In March 2021, the Senate passed the Fair Work Amendment (Supporting Australia’s Jobs and Economic Recovery) Act 2021.
This Act has changed some of the workplace rights and obligations for casual employees, including:
- Definition of casual employment
- Conversion to full-time or part-time (permanent) employment
- Resolving disputes
Below we outline what these changes mean for casual employees.
If you are a casual employee, it’s important to understand what your entitlements are. You can read our fact sheet on Casual Worker Entitlements here, or contact the Australian Unions Support Centre for more information.
Definition of a casual employee
For the first time, there is now a definition of a casual employee in the Fair Work Act.
Under the Fair Work Act, you are now classified as a casual employee if you accept an offer of employment where there is no firm advance commitment to continuing and indefinite according to an agreed pattern of work.
This means if you accept a job offer that does not have that firm advance commitment, you will stay casual even if you later start working a regular pattern of hours.
Under the changes to the Fair Work Act, a new entitlement has been added to the National Employment Standards (NES), allowing for casual conversion – i.e. changing from casual to permanent employment.
Under the new rules, an employer (other than a small business employer – employing fewer than 15 employees) has to offer you conversion to full-time or part-time permanent employment if you:
- Have worked for your employer for 12 months
- Have worked a regular pattern of hours for at least the last 6 months on an ongoing basis
- Could continue working those hours as a permanent employee without significant changes.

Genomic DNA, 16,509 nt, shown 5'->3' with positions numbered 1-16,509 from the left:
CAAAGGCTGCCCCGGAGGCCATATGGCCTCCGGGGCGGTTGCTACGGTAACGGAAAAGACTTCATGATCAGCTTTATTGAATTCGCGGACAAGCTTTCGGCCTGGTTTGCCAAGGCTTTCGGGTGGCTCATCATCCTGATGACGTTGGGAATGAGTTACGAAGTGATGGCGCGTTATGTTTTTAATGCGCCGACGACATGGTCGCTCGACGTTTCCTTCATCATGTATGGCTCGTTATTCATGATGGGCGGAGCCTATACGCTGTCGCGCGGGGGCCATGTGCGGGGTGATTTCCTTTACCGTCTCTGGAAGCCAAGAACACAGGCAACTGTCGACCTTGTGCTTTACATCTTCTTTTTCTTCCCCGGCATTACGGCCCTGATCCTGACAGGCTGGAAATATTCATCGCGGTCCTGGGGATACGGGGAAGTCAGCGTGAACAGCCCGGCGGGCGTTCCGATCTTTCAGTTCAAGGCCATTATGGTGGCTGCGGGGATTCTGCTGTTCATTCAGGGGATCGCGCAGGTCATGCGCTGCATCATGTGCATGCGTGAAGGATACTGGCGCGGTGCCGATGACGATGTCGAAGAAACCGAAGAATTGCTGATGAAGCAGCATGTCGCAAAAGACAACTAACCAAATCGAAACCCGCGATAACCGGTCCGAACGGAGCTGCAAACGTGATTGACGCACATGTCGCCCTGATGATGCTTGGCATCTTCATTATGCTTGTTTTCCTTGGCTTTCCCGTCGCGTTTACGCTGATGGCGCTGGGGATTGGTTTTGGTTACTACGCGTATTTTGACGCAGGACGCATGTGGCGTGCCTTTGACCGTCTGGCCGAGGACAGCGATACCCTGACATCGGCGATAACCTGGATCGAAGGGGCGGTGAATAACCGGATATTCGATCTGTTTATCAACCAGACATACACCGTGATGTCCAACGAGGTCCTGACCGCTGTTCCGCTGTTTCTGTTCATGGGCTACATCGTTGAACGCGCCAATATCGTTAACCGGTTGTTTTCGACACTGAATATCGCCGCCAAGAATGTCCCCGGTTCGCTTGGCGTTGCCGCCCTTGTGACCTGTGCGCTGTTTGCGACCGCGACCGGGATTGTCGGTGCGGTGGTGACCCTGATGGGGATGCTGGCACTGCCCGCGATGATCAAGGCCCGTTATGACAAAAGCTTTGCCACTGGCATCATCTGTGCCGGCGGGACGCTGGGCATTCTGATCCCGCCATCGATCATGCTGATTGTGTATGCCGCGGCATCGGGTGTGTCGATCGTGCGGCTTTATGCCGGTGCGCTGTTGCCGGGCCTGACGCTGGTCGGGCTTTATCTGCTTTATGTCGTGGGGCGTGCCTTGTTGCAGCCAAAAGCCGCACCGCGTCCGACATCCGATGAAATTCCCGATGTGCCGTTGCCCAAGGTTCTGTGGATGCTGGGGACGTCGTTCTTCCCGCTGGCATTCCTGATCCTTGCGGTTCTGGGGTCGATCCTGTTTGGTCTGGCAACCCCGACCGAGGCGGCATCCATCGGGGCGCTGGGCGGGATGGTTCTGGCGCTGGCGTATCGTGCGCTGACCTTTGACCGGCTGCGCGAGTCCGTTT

This offer must be made in writing within 21 days of the end of the 12-month period. You then have 21 days to accept the offer and, if accepted, your employer has to give you notice within 21 days advising if the conversion is full-time or part-time, the hours of work and the date of commencement. These issues should be discussed with you before notice is given.
Your employer does not have to make an offer if they have ‘reasonable grounds’ not to. These reasonable grounds include such things as the expectation your job will cease to exist within the next 12 months, or your hours are likely to be significantly reduced.
If you employer decides not to make you an offer based on reasonable grounds, or because you did not meet the 6 months of regular hours test, they must provide you a written notice with reasons for the decision.
If you believe you have been unfairly refused an offer of casual conversion, contact your union for advice or the Australian Unions Support Centre for free, confidential information.
If you and your employer disagree about casual conversion, there are new steps that can be taken to help resolve it.
- If you’re covered by an award, agreement or employment contract you must follow any process for dealing with disputes included in those documents
- If not, you need to try to resolve the disagreement with your employer directly
- If the dispute cannot be resolved, you can refer it to the Fair Work Commission.
Under the changes to the Fair Work Act, you can now also seek help from the Federal Circuit Court if your dispute is about:
- Whether you meet the requirements for casual conversion
- If you can make a request for casual conversion
- If your employer has reasonable grounds to not offer or agree to casual conversion.
If you are having a dispute about casual conversion, your union is the best source for advice and support. Not a member yet? You can join today.
Need more information about your worker’s rights? You can contact your union or the Australian Unions Support Centre for free, confidential information and advice about any workplace issue.
Funding for this factsheet was provided by:
- the Victorian Government as part of the uTech project; and
- the Fair Work Ombudsman.
Please note that the information given here is general information only and is not legal advice. For further assistance, it is recommended you speak to your union.